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OSCE launches special mechanism to investigate Russia’s arbitrary detention of Ukrainian civilians

For the first time, an international mechanism is being used to address the issue of detained Ukrainian civilians by Russia.
Ukrainian, OSCE, Russian flags
Ukrainian, OSCE, Russian flags. Credit: Security and Human rights monitor
OSCE launches special mechanism to investigate Russia’s arbitrary detention of Ukrainian civilians

The Organization for Security and Co-operation in Europe (OSCE) has activated the Moscow Mechanism in response to the arbitrary detention of Ukrainian civilians by the Russian army and occupation administration in occupied territories. Ukrainian Foreign Minister Dmytro Kuleba reported on X.

The Moscow Mechanism, approved in 1991 in Moscow, allows OSCE participating states to request the formation of a special mission of independent experts to investigate specific human rights issues. Over these years, it has been activated 13 times. The mechanism’s latest activation aims to investigate the arbitrary deprivation of liberty of Ukrainian civilians by the Russian Federation.

“In the course of this war, Russia has taken thousands of Ukrainian civilians hostage in the temporarily occupied territories. They are the most vulnerable and internationally overlooked group,” Kuleba wrote.

Kuleba highlighted that this marks the first time an international mechanism has been employed to address the issue of detained Ukrainian civilians. He emphasized the vulnerability of these individuals, urging international organizations, NGOs, and the media to address the problem.

“This is the first existing international mechanism invoked on the matter. Earlier, I urged OSCE, the UN, and other international organizations to use all tools and establish new ones, if needed, to address the problem of Ukrainian civilian hostages and facilitate their release,” the Minister said.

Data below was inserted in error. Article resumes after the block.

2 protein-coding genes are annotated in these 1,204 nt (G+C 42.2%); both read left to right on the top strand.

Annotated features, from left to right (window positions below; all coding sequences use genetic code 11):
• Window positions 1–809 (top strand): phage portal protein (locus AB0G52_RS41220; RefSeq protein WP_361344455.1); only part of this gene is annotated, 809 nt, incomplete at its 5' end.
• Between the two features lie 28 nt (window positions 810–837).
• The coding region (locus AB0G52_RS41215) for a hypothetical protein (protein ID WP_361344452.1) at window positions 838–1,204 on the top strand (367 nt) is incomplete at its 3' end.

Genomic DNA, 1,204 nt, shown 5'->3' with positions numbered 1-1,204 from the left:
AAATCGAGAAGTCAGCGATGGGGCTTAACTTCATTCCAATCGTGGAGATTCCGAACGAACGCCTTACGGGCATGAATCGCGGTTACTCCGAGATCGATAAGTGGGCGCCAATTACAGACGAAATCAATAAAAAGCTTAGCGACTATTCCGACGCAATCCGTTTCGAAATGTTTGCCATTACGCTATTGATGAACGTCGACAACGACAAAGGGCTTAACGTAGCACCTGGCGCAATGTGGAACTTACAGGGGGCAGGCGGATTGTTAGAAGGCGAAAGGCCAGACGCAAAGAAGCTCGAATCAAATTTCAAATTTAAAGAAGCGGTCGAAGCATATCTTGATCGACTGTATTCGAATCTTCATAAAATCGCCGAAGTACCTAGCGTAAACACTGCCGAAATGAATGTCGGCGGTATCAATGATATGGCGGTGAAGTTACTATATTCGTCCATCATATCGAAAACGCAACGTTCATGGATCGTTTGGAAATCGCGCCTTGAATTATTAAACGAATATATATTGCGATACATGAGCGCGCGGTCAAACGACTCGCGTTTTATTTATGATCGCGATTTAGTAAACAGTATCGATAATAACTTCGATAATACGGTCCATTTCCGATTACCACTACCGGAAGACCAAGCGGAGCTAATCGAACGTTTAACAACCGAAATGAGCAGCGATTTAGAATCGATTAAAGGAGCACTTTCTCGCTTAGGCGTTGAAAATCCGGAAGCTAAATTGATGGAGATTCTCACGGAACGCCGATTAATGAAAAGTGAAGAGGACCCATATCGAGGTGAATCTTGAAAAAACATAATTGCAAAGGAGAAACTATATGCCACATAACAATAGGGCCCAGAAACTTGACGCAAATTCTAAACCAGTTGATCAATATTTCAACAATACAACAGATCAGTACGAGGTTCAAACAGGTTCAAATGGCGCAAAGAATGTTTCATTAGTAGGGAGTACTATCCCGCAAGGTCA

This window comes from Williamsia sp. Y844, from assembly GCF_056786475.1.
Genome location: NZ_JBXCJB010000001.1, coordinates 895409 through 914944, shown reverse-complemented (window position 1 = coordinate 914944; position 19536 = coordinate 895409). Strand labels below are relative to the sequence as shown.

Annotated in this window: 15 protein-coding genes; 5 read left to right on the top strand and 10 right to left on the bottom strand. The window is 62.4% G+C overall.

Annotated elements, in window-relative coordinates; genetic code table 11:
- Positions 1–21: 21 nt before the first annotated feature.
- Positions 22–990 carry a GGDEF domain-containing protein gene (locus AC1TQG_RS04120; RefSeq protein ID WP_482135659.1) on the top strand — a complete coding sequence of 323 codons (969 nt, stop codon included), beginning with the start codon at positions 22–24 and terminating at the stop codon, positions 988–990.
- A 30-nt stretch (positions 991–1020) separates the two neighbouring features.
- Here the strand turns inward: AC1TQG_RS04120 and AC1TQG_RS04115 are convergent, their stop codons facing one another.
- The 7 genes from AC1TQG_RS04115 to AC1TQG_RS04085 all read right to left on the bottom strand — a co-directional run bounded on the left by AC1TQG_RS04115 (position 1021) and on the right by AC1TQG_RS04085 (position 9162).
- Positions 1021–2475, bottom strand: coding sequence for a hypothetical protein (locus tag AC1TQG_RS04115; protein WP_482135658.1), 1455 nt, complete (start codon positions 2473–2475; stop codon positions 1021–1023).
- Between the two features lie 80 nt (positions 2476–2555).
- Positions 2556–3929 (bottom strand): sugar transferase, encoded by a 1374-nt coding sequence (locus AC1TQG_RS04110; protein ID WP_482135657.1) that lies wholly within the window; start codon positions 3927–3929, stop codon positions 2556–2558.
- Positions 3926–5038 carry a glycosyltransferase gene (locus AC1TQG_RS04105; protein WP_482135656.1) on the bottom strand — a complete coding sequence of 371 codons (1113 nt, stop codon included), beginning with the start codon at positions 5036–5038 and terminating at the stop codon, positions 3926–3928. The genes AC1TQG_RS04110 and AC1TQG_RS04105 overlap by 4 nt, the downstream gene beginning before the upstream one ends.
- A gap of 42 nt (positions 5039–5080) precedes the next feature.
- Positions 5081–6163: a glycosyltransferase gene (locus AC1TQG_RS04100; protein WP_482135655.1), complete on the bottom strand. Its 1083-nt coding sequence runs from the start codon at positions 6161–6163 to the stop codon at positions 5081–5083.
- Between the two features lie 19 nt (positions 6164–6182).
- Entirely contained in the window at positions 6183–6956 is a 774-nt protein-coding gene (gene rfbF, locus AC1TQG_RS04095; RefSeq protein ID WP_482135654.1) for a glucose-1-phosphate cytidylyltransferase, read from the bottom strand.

Kuleba also expressed gratitude for the partners’ support in securing their release and holding perpetrators accountable.

“We will continue to make every effort to free them all, and I am grateful to our partners for their strong support in this regard. Every single Russian crime must be investigated and the perpetrators held accountable,” he added.

The launch of the Moscow Mechanism, marking its fourth activation since the onset of Russia’s full-scale invasion of Ukraine, represents a crucial step in documenting and addressing human rights abuses. The first two activations addressed general issues of international humanitarian and human rights law violations. The third focused on the forced transfer and deportation of Ukrainian children to the Russian Federation.

In the spring of 2023, 45 OSCE member states initiated the use of the Moscow Mechanism to investigate the deportation of children from the Russian-occupied territories of Ukraine.

According to the OSCE report, the OSCE Mission established that a large number of Ukrainian children have been displaced from the territory of Ukraine to the temporarily occupied territories and the territory of Russia since 24 February 2022 and even before this date.

“While the exact numbers remain uncertain, the fact of a large-scale displacement of Ukrainian children is not disputed by either Ukraine or Russia,” the report stated.

In June 2023, the OSCE adopted a declaration that recognized Russia as a state sponsor of terrorism and designated the Wagner Group private military company as a terrorist organization.

In February 2024, Vyacheslav Volodin, Russian State Duma Speaker, announced that Russia will suspend its membership in the Parliamentary Assembly of the Organization for Security and Cooperation in Europe (OSCE PA), describing the OSCE PA as “an absolutely dependent, politicized organization dancing to Washington’s tune.”

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